Information for College Students

NH Residents Attending College in Another State

If you are from New Hampshire but attending college in another state, you have two options. You can vote in the New Hampshire elections via Absentee Ballot or you can vote in the town where you are domiciled (where you live) for school. For example, if you are living in Burlington, Vermont to attend UVM, you may register to vote in Vermont and vote at the polls in Burlington.

Because New Hampshire is an important swing state, most students choose to register at home in NH and vote in the New Hampshire election via absentee ballot. You may apply for your ballot by mail through your hometown clerk. Absentee ballots are generally available at your town clerk’s office 30 days before an election. Make sure to apply for the ballot in time to get it back to your town clerk before the election.

Learn more about the Absentee Ballot process »
Download an Absentee Ballot Application now »

Students Attending a New Hampshire college from Out of State

If you are an out-of-state student attending college in New Hampshire, you have the right to register and vote on the New Hampshire ballot. If you choose to do this, you will vote in the town or city where you are domiciled (where you are living). For example, UNH is in Durham, but if you are renting an apartment in Dover, you will register and vote in Dover, NH. Many students choose to do this because New Hampshire is a swing state.

You may also have the right to vote in your home state via an absentee ballot. If you are considering requesting an absentee ballot from your hometown, you should check with your town clerk to determine the timeline for requesting and submitting your ballot. You can find a College Voting Guide for your home state through the Campus Vote Project. These guides are very clear and informative in explaining your options and giving clear instructions based on the voting laws in your home state.

Regardless of which method you choose, the important thing is to vote!

Student voting is a right that MATTERS, but it’s not a given! Bills relating to the ability of students to vote in New Hampshire are being proposed with every election cycle.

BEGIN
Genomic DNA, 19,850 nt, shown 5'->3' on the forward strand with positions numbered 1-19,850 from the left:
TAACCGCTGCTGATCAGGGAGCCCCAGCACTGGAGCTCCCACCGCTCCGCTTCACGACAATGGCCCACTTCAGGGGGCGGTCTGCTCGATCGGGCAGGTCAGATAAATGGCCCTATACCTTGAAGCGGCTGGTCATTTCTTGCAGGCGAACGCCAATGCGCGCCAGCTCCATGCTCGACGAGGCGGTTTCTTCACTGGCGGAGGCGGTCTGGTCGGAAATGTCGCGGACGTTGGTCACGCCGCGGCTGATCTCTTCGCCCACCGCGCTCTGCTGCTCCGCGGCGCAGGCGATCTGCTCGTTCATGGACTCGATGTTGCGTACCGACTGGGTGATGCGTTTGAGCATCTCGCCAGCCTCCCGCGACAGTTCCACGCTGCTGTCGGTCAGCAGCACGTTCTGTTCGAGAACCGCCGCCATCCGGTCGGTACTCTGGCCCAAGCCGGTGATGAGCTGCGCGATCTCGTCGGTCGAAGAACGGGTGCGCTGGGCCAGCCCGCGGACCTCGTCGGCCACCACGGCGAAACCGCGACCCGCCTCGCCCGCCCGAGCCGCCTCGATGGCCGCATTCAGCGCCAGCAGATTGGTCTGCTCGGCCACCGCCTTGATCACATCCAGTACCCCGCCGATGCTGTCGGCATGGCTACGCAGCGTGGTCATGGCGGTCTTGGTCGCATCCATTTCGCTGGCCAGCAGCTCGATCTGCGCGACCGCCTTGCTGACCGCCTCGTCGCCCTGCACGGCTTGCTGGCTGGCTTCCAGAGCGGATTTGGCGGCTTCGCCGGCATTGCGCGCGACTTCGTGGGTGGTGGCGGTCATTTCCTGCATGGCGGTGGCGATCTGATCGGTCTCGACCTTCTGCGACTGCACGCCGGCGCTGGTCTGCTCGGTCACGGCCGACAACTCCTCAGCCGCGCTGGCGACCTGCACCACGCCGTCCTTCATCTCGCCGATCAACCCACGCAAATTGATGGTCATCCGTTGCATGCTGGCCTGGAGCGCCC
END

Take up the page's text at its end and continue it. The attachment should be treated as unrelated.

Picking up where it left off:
Helpful Links for NH College Students

  • The Campus Vote Project: Student Voting Guide for New Hampshire
    Clear and concise guidelines and helpful FAQs for all NH college students.
  • New Hampshire Young Democrats
    NHYD works to help young Democrats seeking office while advocating for progressive issues and training the next generation of progressive leaders.
  • 603 Forward
    603 Forward educates, engages, and activates young adults to drive progressive, next-generation policy to ensure that young people are represented in and supported by their government.
  • UNH Votes
    This informational website was created by UNH, but the applies to all NH students.
  • Citizens Count: Student Vote
    This nonpartisan website discusses the current legislative status of student voting rights. (Not everyone wants college students to vote.)

Percentage of 18- to 24-year-olds who voted in the 2014 elections. The lowest youth turnout rate ever recorded in a federal election.

Percentage of 18- to 24-year-olds who said they were registered to vote in 2014. The lowest in 40 years.

Why Aren’t They Voting?
Many youth voters don’t understand the registration process, miss registration deadlines, or they don’t understand the process of voting while at college. Other don’t register or vote because they are turned off by the current political climate. Either way, today’s youth are the people who will inherit the world our current politicians are creating.

The Power of the Youth Vote
16.2  million youth voters (18- to 24-year-olds) didn’t vote in the 2012 presidential election. The average margin by which a president wins (over the past 4 elections) is only 4.3 million votes. Youth voters have the power to decide almost any election.

The Takeaway
It matters. A lot. And you have the power to make a huge difference. Vote!

All data from US Census Bureau Voting and Registration Reports for the Elections of November 2012 and November 2014